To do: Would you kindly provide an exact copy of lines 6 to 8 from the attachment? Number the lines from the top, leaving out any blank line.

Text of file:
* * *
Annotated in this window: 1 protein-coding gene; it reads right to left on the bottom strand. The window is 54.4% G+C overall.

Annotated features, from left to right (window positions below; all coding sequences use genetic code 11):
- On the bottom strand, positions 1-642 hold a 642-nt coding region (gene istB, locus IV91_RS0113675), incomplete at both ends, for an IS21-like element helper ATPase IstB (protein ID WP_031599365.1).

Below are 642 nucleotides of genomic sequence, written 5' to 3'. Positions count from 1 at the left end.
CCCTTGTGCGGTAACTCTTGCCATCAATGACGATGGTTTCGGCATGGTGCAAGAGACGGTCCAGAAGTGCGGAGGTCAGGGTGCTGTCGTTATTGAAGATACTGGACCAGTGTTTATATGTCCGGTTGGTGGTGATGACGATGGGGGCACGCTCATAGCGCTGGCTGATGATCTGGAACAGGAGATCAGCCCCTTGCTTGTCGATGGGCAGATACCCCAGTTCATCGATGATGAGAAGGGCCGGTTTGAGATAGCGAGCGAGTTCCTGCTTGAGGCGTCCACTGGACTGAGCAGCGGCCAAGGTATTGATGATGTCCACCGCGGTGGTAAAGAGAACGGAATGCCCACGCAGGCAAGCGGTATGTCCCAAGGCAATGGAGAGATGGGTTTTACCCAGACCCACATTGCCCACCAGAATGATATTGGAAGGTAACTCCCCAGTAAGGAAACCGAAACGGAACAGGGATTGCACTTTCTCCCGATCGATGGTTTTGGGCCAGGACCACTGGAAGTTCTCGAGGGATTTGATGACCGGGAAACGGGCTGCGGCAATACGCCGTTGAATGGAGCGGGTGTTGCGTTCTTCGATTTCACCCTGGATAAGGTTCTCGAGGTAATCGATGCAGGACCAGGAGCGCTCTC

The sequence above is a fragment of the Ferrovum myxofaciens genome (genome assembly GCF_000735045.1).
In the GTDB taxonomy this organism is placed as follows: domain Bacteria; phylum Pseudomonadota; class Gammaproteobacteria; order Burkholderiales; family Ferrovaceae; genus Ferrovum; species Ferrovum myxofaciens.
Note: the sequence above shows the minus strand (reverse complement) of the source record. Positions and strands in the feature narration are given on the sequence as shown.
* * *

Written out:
The sequence above is a fragment of the Ferrovum myxofaciens genome (genome assembly GCF_000735045.1).
In the GTDB taxonomy this organism is placed as follows: domain Bacteria; phylum Pseudomonadota; class Gammaproteobacteria; order Burkholderiales; family Ferrovaceae; genus Ferrovum; species Ferrovum myxofaciens.
Note: the sequence above shows the minus strand (reverse complement) of the source record. Positions and strands in the feature narration are given on the sequence as shown.